Lessons Learned: The Kentucky Collection

Lessons Learned: The Kentucky Collection

On Monday I purchased a nice specialized collection of 20 Liberty Head quarter eagles from an individual in Kentucky. As of Thursday the entire collection had been sold...let's chat about why.

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Eight Tips on Buying United States Gold Coins

As a specialist in the area of United States gold coins, I often find myself giving "tips" to buyers. Some of these seem pretty obvious to me while others are kind of clever and maybe not so obvious. Here are some of these tips along with a bot of pertinent commentary. 1. If you are a gold coin specialist who is worried about potential hoard coins hurting the value of pieces in your collection, there are a few things you can do as a safeguard. First, stick with coins struck prior to 1890. Most of the gold coins expatriated from overseas appear to be dated from 1890 onwards. Coins struck earlier, especially those before 1878, seem a lot "safer." Second, limit your exposure by not buying very high grade coins. The collectors who owned high grade 1857-S double eagles before the S.S. Central America was discovered got killed afterwards. But if you owned a nice AU example, your downside was limited. Third, you could stick with lower denomination coins. Hoards of gold dollars, quarter eagles and half eagles seem less frequent and dramatic than those with eagles and double eagles. But to those collectors who live in fear of hoards, I'd tell them to get over this and just buy what appeals to you.

2. By the grade before the big price jump. What I mean by this, if you have a choice between an MS64 double eagle priced at $3,500 and an MS65 priced at $25,000 I would always buy the lower priced example, especially if the population is high in the lower grades. As an example, if there are seventy five examples of the $3,500 MS64 with just five better doesn't it seem like that at least a few of the high end 64's could gradeflate to MS65?

3. Nearly every collector who works on a series builds it the wrong way. It seems to me that all collections should have the keys be the best coins in the series while the common dates should be nice but not overblown. Instead, most collections skimp on the keys but overdo it on the commons. Let me give you an example. If you are working on a set of Dahlonega quarter eagles the coins you should "overdo" are the legitimate rarities like the 1854-D, 1855-D and 1856-D. I would stretch on all three and buy the nicest ones I could find. On the other hand, I would be content to purchase nice, original AU55 or AU58 examples of the common dates like the 1843-D, 1844-D and 1847-D and sink maybe $5,000 per coin into these three issues.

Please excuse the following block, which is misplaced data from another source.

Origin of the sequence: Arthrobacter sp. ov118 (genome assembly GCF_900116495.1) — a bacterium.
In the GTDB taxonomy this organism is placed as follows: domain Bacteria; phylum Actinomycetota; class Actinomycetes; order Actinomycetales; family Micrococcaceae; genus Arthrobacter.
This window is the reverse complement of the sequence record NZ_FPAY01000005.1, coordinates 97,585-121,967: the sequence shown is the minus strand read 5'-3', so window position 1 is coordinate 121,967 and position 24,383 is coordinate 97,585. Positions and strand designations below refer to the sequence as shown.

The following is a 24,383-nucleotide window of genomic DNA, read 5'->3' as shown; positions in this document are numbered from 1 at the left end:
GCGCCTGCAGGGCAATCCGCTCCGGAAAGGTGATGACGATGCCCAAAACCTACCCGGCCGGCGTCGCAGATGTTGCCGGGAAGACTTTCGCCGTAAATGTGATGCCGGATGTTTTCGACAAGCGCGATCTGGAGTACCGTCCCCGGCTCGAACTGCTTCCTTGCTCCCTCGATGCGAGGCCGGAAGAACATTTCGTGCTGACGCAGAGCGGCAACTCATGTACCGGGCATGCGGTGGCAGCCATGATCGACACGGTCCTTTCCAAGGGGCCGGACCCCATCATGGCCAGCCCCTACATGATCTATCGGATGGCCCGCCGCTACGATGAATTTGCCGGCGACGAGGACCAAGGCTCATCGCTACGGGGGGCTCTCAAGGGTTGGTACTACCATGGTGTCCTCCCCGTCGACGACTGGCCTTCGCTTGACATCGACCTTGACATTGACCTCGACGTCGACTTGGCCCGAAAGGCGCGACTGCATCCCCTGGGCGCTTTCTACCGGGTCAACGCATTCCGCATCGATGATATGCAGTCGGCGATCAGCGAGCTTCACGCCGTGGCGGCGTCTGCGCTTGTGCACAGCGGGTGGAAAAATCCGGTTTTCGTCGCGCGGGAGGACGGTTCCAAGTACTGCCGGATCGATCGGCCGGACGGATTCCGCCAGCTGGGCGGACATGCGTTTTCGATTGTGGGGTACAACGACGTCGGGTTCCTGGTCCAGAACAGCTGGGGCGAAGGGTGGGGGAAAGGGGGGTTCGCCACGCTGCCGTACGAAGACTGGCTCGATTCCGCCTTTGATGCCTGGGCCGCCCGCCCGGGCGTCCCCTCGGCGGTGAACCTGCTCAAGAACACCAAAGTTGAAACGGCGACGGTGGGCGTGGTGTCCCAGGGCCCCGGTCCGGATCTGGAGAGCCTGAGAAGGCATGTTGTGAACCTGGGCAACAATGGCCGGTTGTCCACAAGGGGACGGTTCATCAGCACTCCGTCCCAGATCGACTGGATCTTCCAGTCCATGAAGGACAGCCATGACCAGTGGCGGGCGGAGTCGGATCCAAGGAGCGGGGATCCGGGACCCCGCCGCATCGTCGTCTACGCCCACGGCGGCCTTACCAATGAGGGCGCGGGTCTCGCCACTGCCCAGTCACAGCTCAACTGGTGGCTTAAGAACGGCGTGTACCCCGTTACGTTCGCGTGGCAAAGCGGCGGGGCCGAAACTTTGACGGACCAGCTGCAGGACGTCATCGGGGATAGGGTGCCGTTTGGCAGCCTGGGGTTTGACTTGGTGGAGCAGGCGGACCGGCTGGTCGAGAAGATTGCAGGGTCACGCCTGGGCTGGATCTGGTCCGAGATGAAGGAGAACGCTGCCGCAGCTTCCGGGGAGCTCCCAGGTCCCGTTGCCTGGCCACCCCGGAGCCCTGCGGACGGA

4. Always use a 5x glass when you are making a buying decision. Just recently, I bought a Charlotte half eagle at a coin show. It was in an old green label PCGS holder and it looked great to the naked eye. I made an accepted offer and never used a glass to look at it. When I got home and was ready to break the coin out to regrade it I put a glass on the obverse and noticed a deep, detracting scratch that had naturally blended into the surfaces. Yes, you may have great vision and you may be a really macho guy but use a glass whenever possible.

5. Buy coins with good eye appeal. Unless we are talking about an amazingly rare issue like an 1854-S quarter eagle, there is no reason to buy an ugly coin. And I would include damaged coins when I am talking about coins that lack eye appeal. As time goes by, I am noticing that fewer and fewer 18th and 19th century United States gold coins have good eye appeal. By "eye appeal" I mean a coin that is pretty; one that makes you stop in your tracks, look at it carefully and maybe even take a deep sigh. I can pretty much assure you that when you go to sell your coins, the ones with good to great eye appeal are going to be the ones that cause the greatest commotion.

6. First impressions are usually correct. If you get a coin shipped to you by a dealer and your first reaction is "yuck" or "um...I don't really like that" you should pass. Nearly every major mistake that I have ever made as a buyer has been convincing myself that I "liked" a coin when, in fact, I really did not.

7. Price buyers wind up with mediocre collections. Really nice coins with good eye appeal are really hard to buy right now for a number of reasons. If you are a buyer whose is driven by price alone I'm guessing you either buy modern coins or you haven't had much luck lately buying. And if you are a cheap buyer who puts in low bids at auction, I'm guessing the only coins you are buying are the dark, ugly, low-end pieces that those of us who like nice coins wouldn't buy no matter how cheap they are. You aren't going to have fun when you go to sell your coins. But don't take it from me; as an experiment post a few of your "good deals" on a message board to try to sell them to the local dealer....

8. If you are buying coins as an investment and expect to turn them over quickly to make a profit, there are a few things you should know. Rare coins have a fairly sizable entry/exit fee. If you are buying from a typical retailer, you are probably paying at least a 15-20% markup. And when you go to sell your coins, whether it be to a dealer or through auction, you are probably paying in the area of 10-20%. So even if you are buying and selling through good sources, you are talking about values having to go up 25-40% just to break even. That's why I don't personally tout coins as an investment and when someone does ask me about coins in this regard, I stress that they really need to be held at least a full market cycle (or five to eight+ years).

Like these buying tips? Want to read another blog with more tips? Leave a comment at the end of this blog or drop me an email at dwn@ont.com